Detroit— More than 200 people marched outside of DTE headquarters Thursday afternoon in near-freezing temperatures to protest utility shutoffs of struggling families.
Police mounted on horses stand by as protesters march outside DTE headquarters. (Serena Daniels / Detroit News)
Two Detroit police officers mounted on horses stood by and three city police squad cars parked in front of the headquarters located at One Energy Plaza.
Organizers said a handful of labor organizers wearing neon orange stocking caps were inside the building, prepared for arrest, and asked to meet with DTE President, Chairman and CEO Gerard Anderson, who they were told, was not in the building.
Among concerns among protesters was that the utility is getting tax breaks even as it is increasingly shutting power off to customers. In 2010, DTE posted a $640 million profit, but received a federal tax refund of $172 million — a negative tax rate of 27 percent, according to claims made by Good Jobs Now, a coalition of concerned citizens, clergy leaders and organized labor groups, which helped coordinate Thursday's protest efforts.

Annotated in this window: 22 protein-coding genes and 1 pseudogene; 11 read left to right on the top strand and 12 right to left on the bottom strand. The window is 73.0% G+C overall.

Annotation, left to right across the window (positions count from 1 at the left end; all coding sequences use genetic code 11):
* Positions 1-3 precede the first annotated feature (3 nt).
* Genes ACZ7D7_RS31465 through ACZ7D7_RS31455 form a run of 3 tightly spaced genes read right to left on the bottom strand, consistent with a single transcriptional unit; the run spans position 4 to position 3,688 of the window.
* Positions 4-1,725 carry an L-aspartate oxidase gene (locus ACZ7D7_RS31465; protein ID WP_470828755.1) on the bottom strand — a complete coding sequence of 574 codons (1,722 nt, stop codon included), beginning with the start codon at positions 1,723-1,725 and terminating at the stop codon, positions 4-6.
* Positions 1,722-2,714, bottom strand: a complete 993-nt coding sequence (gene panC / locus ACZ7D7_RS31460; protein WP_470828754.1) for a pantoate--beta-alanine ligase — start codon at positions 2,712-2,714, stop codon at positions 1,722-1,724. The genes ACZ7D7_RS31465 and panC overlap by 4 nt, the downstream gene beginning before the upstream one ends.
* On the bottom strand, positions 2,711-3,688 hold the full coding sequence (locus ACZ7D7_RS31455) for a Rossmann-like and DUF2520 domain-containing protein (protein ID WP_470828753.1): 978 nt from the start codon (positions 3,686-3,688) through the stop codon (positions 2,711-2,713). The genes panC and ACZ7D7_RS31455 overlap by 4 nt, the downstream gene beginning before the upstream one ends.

In response to such claims, DTE spokesman Alejando Bodipo-Memba said the utility pays its fair share of taxes.
"If you add up the state, federal, payroll and property taxes between 2008 and 2010, DTE paid over $1 billion in combined taxes," Bodipo-Memba said. "DTE utilized federal investment incentives designed to spur investment and create jobs, which we have done. (President) Obama and the U.S. Congress authorized these incentives in response to the economic crisis over the past few years."
Bodipo-Memba added DTE invested $1.6 billion in capital spending last year, a lot of which went toward investing in renewable energy incentives like power plant improvements and wind farms.
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